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Symptoms of Plantar Fasciitis

Tuesday, 07 May 2024 00:00

Plantar fasciitis occurs when the plantar fascia, a broad ligament that lies under the foot, becomes inflamed due to repetitive stress or strain. The hallmark symptom of plantar fasciitis is sharp, stabbing heel pain that can also radiate along the arch or sole of the foot. It typically worsens in the morning or after prolonged rest but often subsides with movement. Swelling and redness around the heel and arch area may accompany inflammation, and the affected area may feel tender or puffy. Stiffness and tightness in the foot can worsen throughout the day with increased activity. Discomfort in the foot's arch is also a common symptom of plantar fasciitis, limiting mobility and affecting daily activities. Pain and discomfort in the Achilles tendon may result from altered foot movement patterns caused by this condition. If you're experiencing any of these symptoms, it's suggested that you make an appointment with a podiatrist for a thorough evaluation and personalized treatment plan.  

Plantar fasciitis is a common foot condition that is often caused by a strain injury. If you are experiencing heel pain or symptoms of plantar fasciitis, contact one of our podiatrists from Central Ohio Comprehensive Foot Care. Our doctors can provide the care you need to keep you pain-free and on your feet.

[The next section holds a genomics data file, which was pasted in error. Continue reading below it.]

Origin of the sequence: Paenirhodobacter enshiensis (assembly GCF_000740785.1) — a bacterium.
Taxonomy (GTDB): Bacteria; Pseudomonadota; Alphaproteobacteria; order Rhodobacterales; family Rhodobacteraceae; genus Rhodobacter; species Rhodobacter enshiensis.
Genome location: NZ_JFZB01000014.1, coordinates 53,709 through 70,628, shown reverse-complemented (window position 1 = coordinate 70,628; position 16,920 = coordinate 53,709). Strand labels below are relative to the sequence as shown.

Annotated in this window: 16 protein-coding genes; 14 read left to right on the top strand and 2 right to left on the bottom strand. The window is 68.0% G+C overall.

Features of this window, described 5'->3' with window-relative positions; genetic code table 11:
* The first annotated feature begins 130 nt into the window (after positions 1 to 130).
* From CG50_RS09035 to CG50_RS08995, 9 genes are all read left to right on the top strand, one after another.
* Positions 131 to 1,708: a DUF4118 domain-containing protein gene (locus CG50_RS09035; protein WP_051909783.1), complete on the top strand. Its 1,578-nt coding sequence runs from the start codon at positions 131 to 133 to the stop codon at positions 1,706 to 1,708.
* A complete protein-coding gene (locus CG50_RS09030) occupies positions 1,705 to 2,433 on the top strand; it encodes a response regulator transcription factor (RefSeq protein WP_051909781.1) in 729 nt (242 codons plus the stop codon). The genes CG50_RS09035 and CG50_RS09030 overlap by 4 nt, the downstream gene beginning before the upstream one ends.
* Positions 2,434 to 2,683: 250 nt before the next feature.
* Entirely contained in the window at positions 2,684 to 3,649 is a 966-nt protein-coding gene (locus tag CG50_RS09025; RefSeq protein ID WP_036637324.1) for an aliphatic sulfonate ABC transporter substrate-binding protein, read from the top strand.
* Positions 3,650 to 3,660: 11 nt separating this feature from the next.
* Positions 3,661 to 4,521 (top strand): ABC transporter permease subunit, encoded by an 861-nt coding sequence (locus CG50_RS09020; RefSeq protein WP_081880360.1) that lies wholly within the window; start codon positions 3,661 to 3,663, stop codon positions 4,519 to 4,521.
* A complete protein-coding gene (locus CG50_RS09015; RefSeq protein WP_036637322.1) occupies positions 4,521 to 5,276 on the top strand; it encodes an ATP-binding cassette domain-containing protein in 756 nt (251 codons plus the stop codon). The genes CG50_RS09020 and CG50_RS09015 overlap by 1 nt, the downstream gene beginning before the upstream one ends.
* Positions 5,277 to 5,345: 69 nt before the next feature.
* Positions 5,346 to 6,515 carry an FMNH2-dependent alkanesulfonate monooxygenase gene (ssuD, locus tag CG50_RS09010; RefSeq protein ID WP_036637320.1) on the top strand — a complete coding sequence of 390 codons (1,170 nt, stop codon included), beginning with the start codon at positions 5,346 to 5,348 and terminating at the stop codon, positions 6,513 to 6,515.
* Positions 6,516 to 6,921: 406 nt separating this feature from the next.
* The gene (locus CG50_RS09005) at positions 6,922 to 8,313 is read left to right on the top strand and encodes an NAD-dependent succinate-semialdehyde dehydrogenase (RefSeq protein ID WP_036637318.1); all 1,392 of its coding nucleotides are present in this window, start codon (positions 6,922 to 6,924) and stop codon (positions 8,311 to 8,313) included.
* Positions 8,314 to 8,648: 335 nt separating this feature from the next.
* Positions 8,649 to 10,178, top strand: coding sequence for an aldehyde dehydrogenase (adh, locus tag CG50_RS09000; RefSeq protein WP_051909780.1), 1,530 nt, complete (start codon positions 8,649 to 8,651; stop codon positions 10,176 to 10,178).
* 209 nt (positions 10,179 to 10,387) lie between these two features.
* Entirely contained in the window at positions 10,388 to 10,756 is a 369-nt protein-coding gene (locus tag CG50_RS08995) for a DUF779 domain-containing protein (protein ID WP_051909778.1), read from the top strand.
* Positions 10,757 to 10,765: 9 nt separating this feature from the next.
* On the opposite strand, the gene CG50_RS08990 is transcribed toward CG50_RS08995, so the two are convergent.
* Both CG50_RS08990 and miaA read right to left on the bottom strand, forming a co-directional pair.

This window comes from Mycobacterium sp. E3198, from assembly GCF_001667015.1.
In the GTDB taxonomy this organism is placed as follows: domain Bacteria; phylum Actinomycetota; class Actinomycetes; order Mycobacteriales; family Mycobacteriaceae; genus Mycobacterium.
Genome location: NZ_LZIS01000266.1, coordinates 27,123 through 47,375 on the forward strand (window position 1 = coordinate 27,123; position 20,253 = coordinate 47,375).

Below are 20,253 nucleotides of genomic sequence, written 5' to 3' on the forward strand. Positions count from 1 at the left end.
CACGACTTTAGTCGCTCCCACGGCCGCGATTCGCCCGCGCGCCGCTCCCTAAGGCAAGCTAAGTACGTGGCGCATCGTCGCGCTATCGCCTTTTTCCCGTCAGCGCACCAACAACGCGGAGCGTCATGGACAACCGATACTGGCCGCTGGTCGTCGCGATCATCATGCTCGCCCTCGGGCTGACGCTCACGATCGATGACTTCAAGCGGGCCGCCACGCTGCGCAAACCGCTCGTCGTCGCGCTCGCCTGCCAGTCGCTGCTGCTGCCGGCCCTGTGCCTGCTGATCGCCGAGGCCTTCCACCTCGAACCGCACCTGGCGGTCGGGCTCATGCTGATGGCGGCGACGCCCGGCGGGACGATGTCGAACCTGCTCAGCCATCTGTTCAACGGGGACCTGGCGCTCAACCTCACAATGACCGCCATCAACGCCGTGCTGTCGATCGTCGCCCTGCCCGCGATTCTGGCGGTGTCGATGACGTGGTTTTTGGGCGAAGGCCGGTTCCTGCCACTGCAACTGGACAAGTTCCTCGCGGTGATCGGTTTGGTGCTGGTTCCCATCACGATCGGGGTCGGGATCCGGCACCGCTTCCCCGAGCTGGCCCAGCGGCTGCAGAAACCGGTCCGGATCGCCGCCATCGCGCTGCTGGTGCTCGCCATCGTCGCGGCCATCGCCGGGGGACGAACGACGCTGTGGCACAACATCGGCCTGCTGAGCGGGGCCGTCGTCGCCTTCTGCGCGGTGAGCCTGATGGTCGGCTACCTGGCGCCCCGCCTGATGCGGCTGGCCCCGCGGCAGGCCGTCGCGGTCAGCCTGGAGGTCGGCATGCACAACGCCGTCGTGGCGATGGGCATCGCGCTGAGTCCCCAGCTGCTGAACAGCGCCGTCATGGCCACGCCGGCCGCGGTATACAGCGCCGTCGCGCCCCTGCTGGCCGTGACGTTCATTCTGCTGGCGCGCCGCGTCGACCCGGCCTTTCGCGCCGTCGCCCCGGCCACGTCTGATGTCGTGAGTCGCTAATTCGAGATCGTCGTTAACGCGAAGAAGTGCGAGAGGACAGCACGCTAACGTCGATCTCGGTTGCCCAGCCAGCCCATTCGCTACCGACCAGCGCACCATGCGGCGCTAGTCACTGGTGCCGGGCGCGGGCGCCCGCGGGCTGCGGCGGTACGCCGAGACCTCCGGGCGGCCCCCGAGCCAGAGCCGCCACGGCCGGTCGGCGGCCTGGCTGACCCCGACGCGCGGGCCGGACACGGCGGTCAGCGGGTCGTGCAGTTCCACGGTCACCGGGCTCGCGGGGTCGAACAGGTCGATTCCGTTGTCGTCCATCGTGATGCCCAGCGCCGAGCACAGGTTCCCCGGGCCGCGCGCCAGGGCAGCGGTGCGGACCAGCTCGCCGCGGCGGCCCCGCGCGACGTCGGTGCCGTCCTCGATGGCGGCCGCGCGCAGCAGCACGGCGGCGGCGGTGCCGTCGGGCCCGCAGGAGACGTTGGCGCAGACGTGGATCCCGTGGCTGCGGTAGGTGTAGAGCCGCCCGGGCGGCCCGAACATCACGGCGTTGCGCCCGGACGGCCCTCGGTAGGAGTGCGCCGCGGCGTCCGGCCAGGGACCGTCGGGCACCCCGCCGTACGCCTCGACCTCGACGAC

What Is Plantar Fasciitis?

Plantar fasciitis is one of the most common causes of heel pain. The plantar fascia is a ligament that connects your heel to the front of your foot. When this ligament becomes inflamed, plantar fasciitis is the result. If you have plantar fasciitis you will have a stabbing pain that usually occurs with your first steps in the morning. As the day progresses and you walk around more, this pain will start to disappear, but it will return after long periods of standing or sitting.

What Causes Plantar Fasciitis?

  • Excessive running
  • Having high arches in your feet
  • Other foot issues such as flat feet
  • Pregnancy (due to the sudden weight gain)
  • Being on your feet very often

There are some risk factors that may make you more likely to develop plantar fasciitis compared to others. The condition most commonly affects adults between the ages of 40 and 60. It also tends to affect people who are obese because the extra pounds result in extra stress being placed on the plantar fascia.

Prevention

  • Take good care of your feet – Wear shoes that have good arch support and heel cushioning.
  • Maintain a healthy weight
  • If you are a runner, alternate running with other sports that won’t cause heel pain

There are a variety of treatment options available for plantar fasciitis along with the pain that accompanies it. Additionally, physical therapy is a very important component in the treatment process. It is important that you meet with your podiatrist to determine which treatment option is best for you.

If you have any questions, please feel free to contact one of our offices located in Delaware and Westerville, OH . We offer the newest diagnostic and treatment technologies for all your foot care needs.

 

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